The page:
An arena-shooter with MOBA-esque aspects, Zero Strain’s visual cacophony can initially be overwhelming. Adjust to the chaos, and masochists might find a bit of enjoyment.
Platform: Switch, also on PC
Developer: Kaio Meris
Release date: August 13th, 2020
Price: $9.99 via digital download, launch discount price of $7.99
Availability: Nintendo eShop
At first glance, Zero Strain resembles a twin-sticker shooter like Geometry Wars. Working within cramped spaces, your tiny ship is persistently assaulted by scores of enemies, prompting a steady steam of projectiles to defend yourself. But solitary developer Jaron Kong (working under the name of Kaio Meris) isn’t interesting is merely duplicating the efforts of Bizarre Creations and Lucid Games.
One of the most prominent differences is the movement of your ship. Instead of using one analog stick to move and the other to aim your gun, Zero Strain forces players to use a single control stick. Aiming is mostly automatic and will lock onto to the nearest threat, provided you are reasonably close to the target. Holding down the firing button naturally releases a succession of shots. But you do have to pay attention to an energy meter. All too often, it’s easy to drain the gauge when the action heats up. On the upside, Zero Strain presses you into playing precariously. If you want a solid lock-on, you’ll have to be treacherously close to adversaries.
Zero Strain’s other departure from tradition is the momentum as you maneuver around. Don’t expect your ship to come to an immediate stop. Unfortunately, this means you’ll often fly outside the boundaries of each stage, which quickly siphons away your health. When this happens, you’ll want to use your dash to get back inside the playfield. But dashing isn’t just used to make quick corrections or dodge out of the way when a cluster of foes is about to box you into a corner. When careening around, you’ll also magnetically attract power-ups left behind by defeated adversaries.
These square-shaped pick-ups prove invaluable. By collecting them, you’ll fuel a trio of different weapons. Each is exponentially more powerful that your default gun. Depending on your ship, they’ll extend different abilities. Some release an ally of obliteration directly in front of your ship, others trigger an area-of-effect assault, and while other weapons lock-on to foes. Since elevated enemies are unyielding to your basic attacks, these are needed to penetrate their resilient defenses. Much like the cooldowns of many MOBAs you won’t be spamming your elevated attacks. Miss your target and you’ll build up your offensives, which feels properly dispiriting.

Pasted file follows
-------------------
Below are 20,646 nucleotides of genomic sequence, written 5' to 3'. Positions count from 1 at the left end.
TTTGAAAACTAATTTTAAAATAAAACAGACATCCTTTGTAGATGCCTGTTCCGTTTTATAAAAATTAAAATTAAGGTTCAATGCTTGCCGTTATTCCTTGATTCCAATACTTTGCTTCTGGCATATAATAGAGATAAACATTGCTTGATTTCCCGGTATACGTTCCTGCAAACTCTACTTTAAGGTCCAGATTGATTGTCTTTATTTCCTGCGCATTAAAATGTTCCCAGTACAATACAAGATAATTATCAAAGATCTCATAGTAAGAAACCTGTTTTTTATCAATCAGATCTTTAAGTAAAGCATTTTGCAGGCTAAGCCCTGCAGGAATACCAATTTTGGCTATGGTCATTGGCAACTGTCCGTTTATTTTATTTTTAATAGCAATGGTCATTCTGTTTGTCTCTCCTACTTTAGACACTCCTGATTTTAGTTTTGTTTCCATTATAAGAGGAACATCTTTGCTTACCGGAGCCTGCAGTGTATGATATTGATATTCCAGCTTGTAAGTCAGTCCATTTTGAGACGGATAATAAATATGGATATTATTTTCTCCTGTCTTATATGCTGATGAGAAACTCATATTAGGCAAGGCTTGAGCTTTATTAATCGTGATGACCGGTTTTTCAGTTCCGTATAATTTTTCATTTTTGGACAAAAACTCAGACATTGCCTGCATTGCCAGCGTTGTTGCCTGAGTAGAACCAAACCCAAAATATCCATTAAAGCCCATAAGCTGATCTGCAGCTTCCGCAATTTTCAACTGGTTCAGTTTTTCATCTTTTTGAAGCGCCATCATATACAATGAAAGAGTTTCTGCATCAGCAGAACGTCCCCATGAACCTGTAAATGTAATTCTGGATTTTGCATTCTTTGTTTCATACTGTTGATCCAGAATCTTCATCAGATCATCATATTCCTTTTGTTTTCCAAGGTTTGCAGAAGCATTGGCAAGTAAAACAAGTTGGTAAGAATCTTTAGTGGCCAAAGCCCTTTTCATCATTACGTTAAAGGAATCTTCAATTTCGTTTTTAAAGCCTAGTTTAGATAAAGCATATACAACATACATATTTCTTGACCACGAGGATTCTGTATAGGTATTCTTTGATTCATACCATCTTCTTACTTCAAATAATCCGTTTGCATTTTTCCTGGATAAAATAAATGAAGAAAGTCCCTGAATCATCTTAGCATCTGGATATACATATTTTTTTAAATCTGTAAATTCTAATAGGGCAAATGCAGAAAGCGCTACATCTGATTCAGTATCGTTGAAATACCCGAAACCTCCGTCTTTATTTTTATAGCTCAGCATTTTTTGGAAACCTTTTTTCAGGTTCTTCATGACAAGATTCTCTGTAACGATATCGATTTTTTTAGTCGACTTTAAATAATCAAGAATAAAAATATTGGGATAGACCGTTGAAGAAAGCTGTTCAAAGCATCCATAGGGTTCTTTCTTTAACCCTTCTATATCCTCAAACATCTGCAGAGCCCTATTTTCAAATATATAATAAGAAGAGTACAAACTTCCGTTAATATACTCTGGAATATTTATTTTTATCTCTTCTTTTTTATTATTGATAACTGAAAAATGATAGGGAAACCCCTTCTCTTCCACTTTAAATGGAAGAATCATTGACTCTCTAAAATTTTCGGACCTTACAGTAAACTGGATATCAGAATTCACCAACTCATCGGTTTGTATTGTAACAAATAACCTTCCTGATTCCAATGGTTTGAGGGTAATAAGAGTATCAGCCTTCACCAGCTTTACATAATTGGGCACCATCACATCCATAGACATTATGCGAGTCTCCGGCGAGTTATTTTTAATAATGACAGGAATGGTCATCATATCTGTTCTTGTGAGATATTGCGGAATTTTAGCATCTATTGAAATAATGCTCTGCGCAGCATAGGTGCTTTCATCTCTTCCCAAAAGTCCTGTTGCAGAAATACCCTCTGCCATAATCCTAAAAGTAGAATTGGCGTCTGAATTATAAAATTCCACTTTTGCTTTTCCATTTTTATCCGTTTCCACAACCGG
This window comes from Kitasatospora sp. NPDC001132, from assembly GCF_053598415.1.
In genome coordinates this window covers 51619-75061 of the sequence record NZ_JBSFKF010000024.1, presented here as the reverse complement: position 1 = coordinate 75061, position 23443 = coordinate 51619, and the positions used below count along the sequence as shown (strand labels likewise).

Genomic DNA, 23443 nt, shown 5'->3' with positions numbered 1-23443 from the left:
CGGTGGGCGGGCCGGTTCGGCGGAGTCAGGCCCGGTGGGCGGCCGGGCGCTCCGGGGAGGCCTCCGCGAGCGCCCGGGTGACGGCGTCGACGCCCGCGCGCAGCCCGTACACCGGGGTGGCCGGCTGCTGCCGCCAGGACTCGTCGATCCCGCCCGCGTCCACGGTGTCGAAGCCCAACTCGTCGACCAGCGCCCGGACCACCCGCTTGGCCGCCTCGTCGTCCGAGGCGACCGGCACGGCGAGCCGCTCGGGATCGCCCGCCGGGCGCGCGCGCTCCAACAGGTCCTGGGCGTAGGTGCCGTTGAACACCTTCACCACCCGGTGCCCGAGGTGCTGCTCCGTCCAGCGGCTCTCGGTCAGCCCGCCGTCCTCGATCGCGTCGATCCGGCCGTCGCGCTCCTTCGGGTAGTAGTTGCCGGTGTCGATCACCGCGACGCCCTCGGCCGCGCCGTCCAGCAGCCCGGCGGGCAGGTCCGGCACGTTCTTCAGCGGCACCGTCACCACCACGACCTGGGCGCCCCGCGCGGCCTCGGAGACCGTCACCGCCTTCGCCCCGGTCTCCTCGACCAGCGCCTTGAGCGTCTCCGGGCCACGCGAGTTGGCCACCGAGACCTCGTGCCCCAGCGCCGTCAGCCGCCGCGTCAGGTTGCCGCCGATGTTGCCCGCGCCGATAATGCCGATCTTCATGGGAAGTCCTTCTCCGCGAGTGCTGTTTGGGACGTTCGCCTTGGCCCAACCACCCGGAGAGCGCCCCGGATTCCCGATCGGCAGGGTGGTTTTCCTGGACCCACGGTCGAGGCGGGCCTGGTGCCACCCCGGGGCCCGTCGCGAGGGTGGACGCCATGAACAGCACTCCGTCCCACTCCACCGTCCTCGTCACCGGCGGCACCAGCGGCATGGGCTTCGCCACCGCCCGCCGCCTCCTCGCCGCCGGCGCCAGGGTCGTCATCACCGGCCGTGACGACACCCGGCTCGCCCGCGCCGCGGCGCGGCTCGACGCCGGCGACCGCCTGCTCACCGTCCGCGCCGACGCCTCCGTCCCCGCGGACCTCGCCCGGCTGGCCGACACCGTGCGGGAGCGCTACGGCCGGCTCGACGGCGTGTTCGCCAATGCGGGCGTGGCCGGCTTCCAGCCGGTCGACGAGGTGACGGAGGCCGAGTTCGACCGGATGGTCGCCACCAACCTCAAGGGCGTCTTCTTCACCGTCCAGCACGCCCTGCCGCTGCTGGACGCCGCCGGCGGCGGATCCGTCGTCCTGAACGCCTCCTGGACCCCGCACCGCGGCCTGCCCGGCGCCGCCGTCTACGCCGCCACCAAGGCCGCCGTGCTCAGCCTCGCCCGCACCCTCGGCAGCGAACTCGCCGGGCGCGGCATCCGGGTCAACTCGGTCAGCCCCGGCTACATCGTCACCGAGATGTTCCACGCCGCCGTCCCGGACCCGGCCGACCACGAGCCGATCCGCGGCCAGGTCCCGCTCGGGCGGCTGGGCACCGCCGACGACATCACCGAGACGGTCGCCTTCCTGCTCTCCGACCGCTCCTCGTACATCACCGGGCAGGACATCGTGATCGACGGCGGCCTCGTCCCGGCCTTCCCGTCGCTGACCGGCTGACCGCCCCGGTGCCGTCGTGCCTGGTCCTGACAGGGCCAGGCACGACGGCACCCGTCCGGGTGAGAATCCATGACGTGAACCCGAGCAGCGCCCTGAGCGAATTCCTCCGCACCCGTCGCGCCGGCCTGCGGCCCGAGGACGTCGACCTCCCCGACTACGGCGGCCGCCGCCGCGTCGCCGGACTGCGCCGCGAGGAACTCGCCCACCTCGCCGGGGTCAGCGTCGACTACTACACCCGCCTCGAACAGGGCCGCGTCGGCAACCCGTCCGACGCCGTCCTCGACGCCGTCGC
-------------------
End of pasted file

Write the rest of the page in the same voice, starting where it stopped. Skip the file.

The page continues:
Bringing Out the Big Guns
Woefully, Zero Strain’s control scheme might prompt a bit of uneasiness. Firing more formidable arms requires a press of the left trigger along with a simultaneous tap of one of the face buttons. Since the latter don’t have any other function, the input method feels unnecessarily cumbersome. Unfortunately, the game’s options are sparse, offering no way to change the default button settings.
Another issue stems when playing the game in handheld mode. With a myriad of diminutive enemies and projectiles all darting around, it’s all too easy to lose focus of the threats around you. This becomes exacerbated by the game’s graphic effects. I love visual spectacle that overloads the retinas, but occasionally, Zero Strain borders on being too busy. Another final sticking point is the game’s nomenclature. Yes, language helps establish context, but Strain takes it too far, with ships called “constructs”, power-ups referred to as “cells”, as stages called “destinations”. Aleira, the anime-style handler who provides missions, is attractively drawn, keeping the game from feeling too sterile and abstract.
Shooters that strive for originality are a bit too rare. Zero Strain presents some noteworthy ideas. Single-stick moment and auto-aiming aren’t perfect in execution but feel distinct. Meanwhile, a weapons system that shirks cooldowns and goads gamers into danger is a novel concept. Across stages that pit players with protecting objects, or fighting waves of enemies as well as bosses, Zero Strain is diverting. Stages will frequently end in failure until you master the deployment of every bit of your arsenal. I wasn’t always motivated to continue, as the game pads progress by making you replay missions. Maybe those charmed by innovation and who don’t mind level grinding will appreciate it more.
Zero Strain was played on Switch with review code provided by the publisher.